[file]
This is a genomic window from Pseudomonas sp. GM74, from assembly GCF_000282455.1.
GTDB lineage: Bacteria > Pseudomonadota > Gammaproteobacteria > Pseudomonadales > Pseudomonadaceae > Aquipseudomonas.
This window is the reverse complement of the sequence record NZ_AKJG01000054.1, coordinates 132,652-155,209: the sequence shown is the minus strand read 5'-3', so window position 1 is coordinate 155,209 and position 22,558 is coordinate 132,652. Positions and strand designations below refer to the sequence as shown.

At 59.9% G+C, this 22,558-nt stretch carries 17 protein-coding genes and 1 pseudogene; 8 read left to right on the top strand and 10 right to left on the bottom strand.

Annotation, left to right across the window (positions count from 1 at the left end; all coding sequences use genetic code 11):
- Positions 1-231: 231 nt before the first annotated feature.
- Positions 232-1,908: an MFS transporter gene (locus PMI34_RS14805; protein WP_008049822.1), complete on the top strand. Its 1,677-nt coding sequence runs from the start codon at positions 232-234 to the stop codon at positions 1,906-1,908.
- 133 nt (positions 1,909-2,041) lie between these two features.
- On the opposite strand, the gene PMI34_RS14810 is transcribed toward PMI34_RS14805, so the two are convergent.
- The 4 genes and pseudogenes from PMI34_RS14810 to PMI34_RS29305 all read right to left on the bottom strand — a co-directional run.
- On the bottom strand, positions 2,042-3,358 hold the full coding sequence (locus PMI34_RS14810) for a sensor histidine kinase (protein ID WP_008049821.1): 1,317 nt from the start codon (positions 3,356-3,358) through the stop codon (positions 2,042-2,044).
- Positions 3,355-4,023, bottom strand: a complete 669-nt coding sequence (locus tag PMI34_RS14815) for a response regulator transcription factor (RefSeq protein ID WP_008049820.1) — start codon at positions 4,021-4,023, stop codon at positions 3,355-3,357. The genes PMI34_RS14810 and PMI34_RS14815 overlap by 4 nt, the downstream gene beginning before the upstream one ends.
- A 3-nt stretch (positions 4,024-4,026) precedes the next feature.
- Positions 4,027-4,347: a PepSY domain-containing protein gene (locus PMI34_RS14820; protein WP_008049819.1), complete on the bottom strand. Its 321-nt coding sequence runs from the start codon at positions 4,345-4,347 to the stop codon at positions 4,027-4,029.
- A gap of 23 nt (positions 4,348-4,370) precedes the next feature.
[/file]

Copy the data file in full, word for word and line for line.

This is a genomic window from Pseudomonas sp. GM74, from assembly GCF_000282455.1.
GTDB lineage: Bacteria > Pseudomonadota > Gammaproteobacteria > Pseudomonadales > Pseudomonadaceae > Aquipseudomonas.
This window is the reverse complement of the sequence record NZ_AKJG01000054.1, coordinates 132,652-155,209: the sequence shown is the minus strand read 5'-3', so window position 1 is coordinate 155,209 and position 22,558 is coordinate 132,652. Positions and strand designations below refer to the sequence as shown.

At 59.9% G+C, this 22,558-nt stretch carries 17 protein-coding genes and 1 pseudogene; 8 read left to right on the top strand and 10 right to left on the bottom strand.

Annotation, left to right across the window (positions count from 1 at the left end; all coding sequences use genetic code 11):
- Positions 1-231: 231 nt before the first annotated feature.
- Positions 232-1,908: an MFS transporter gene (locus PMI34_RS14805; protein WP_008049822.1), complete on the top strand. Its 1,677-nt coding sequence runs from the start codon at positions 232-234 to the stop codon at positions 1,906-1,908.
- 133 nt (positions 1,909-2,041) lie between these two features.
- On the opposite strand, the gene PMI34_RS14810 is transcribed toward PMI34_RS14805, so the two are convergent.
- The 4 genes and pseudogenes from PMI34_RS14810 to PMI34_RS29305 all read right to left on the bottom strand — a co-directional run.
- On the bottom strand, positions 2,042-3,358 hold the full coding sequence (locus PMI34_RS14810) for a sensor histidine kinase (protein ID WP_008049821.1): 1,317 nt from the start codon (positions 3,356-3,358) through the stop codon (positions 2,042-2,044).
- Positions 3,355-4,023, bottom strand: a complete 669-nt coding sequence (locus tag PMI34_RS14815) for a response regulator transcription factor (RefSeq protein ID WP_008049820.1) — start codon at positions 4,021-4,023, stop codon at positions 3,355-3,357. The genes PMI34_RS14810 and PMI34_RS14815 overlap by 4 nt, the downstream gene beginning before the upstream one ends.
- A 3-nt stretch (positions 4,024-4,026) precedes the next feature.
- Positions 4,027-4,347: a PepSY domain-containing protein gene (locus PMI34_RS14820; protein WP_008049819.1), complete on the bottom strand. Its 321-nt coding sequence runs from the start codon at positions 4,345-4,347 to the stop codon at positions 4,027-4,029.
- A gap of 23 nt (positions 4,348-4,370) precedes the next feature.